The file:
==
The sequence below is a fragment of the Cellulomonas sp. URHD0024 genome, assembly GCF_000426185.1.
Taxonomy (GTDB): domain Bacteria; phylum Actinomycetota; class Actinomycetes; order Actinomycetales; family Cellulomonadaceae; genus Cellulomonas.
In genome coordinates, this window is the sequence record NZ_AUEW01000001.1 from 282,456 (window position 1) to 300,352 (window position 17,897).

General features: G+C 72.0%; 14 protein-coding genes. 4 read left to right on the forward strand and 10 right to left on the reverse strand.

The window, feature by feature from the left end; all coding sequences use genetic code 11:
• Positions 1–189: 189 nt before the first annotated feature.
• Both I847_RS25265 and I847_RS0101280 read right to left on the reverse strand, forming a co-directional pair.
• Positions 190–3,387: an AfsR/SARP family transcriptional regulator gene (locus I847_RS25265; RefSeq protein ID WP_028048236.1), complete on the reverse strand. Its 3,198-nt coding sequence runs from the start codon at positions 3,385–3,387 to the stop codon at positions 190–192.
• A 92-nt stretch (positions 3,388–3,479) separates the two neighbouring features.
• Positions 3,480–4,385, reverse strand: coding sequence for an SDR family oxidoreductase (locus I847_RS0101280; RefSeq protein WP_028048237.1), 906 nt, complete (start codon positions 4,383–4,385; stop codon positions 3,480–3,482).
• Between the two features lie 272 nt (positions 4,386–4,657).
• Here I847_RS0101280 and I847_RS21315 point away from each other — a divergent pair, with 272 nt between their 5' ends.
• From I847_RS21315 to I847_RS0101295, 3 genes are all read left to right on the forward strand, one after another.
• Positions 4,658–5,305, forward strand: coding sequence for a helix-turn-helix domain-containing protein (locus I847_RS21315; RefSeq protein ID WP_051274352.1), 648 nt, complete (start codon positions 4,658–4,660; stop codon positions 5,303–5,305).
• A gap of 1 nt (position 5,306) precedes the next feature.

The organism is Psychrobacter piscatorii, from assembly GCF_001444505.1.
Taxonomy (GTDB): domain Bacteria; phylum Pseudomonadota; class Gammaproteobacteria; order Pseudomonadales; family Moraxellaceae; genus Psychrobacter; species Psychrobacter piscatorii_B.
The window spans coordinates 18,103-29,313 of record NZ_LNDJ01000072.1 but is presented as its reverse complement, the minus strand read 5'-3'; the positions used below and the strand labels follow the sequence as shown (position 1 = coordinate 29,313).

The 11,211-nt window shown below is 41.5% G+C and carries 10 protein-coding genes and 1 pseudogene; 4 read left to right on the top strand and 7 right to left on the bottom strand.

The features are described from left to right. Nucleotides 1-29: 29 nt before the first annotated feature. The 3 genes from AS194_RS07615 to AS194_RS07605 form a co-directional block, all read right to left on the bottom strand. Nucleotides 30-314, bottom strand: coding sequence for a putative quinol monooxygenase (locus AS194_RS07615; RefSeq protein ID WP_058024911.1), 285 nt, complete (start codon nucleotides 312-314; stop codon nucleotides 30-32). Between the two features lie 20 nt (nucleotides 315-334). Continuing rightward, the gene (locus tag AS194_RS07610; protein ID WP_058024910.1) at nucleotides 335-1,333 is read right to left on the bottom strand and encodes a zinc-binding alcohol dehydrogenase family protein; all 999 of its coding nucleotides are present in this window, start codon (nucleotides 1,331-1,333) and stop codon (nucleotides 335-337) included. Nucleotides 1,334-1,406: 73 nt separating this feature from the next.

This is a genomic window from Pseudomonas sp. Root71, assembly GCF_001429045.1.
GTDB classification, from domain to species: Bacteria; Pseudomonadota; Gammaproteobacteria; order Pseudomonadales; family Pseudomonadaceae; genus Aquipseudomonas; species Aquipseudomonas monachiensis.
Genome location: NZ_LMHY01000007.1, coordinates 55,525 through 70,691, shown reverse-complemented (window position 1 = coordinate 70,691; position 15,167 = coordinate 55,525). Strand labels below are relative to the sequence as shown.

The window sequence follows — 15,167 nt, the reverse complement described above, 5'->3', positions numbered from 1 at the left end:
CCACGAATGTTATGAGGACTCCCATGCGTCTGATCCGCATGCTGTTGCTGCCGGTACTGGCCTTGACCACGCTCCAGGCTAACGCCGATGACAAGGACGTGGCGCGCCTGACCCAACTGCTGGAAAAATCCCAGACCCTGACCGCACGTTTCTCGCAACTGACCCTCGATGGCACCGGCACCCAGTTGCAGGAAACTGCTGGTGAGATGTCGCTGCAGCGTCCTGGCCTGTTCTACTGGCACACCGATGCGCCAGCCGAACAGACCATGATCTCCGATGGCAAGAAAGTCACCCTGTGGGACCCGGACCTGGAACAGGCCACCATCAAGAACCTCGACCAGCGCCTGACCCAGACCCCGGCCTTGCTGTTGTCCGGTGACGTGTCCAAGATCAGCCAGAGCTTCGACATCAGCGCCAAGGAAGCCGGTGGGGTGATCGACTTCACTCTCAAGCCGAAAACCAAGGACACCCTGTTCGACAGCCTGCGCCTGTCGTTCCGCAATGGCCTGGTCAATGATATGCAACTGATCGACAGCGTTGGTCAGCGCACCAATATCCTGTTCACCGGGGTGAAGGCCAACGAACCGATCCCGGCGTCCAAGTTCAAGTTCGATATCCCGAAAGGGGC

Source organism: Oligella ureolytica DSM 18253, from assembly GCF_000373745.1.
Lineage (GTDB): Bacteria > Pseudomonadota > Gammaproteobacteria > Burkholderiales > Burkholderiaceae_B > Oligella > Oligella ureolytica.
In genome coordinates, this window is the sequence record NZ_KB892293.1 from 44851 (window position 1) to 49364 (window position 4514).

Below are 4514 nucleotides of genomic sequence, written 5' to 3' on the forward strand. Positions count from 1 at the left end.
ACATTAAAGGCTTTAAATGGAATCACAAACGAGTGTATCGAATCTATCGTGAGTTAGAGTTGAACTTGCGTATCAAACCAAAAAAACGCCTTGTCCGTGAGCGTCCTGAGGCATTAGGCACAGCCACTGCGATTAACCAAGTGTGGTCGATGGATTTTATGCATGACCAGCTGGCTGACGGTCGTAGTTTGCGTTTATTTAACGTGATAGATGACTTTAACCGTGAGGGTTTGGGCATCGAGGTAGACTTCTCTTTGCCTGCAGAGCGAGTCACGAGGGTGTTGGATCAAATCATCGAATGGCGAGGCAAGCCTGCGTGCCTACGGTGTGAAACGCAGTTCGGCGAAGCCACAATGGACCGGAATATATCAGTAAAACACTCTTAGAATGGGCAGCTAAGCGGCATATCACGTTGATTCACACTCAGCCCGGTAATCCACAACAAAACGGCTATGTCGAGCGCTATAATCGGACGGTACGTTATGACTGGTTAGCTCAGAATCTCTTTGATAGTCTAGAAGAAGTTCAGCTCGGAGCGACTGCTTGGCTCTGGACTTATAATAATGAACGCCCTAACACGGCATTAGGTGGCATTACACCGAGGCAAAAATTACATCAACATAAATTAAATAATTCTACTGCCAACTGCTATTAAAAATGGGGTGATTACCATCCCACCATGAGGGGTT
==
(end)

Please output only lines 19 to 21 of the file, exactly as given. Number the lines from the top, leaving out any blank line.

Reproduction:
The 11,211-nt window shown below is 41.5% G+C and carries 10 protein-coding genes and 1 pseudogene; 4 read left to right on the top strand and 7 right to left on the bottom strand.

The features are described from left to right. Nucleotides 1-29: 29 nt before the first annotated feature. The 3 genes from AS194_RS07615 to AS194_RS07605 form a co-directional block, all read right to left on the bottom strand. Nucleotides 30-314, bottom strand: coding sequence for a putative quinol monooxygenase (locus AS194_RS07615; RefSeq protein ID WP_058024911.1), 285 nt, complete (start codon nucleotides 312-314; stop codon nucleotides 30-32). Between the two features lie 20 nt (nucleotides 315-334). Continuing rightward, the gene (locus tag AS194_RS07610; protein ID WP_058024910.1) at nucleotides 335-1,333 is read right to left on the bottom strand and encodes a zinc-binding alcohol dehydrogenase family protein; all 999 of its coding nucleotides are present in this window, start codon (nucleotides 1,331-1,333) and stop codon (nucleotides 335-337) included. Nucleotides 1,334-1,406: 73 nt separating this feature from the next.

This is a genomic window from Pseudomonas sp. Root71, assembly GCF_001429045.1.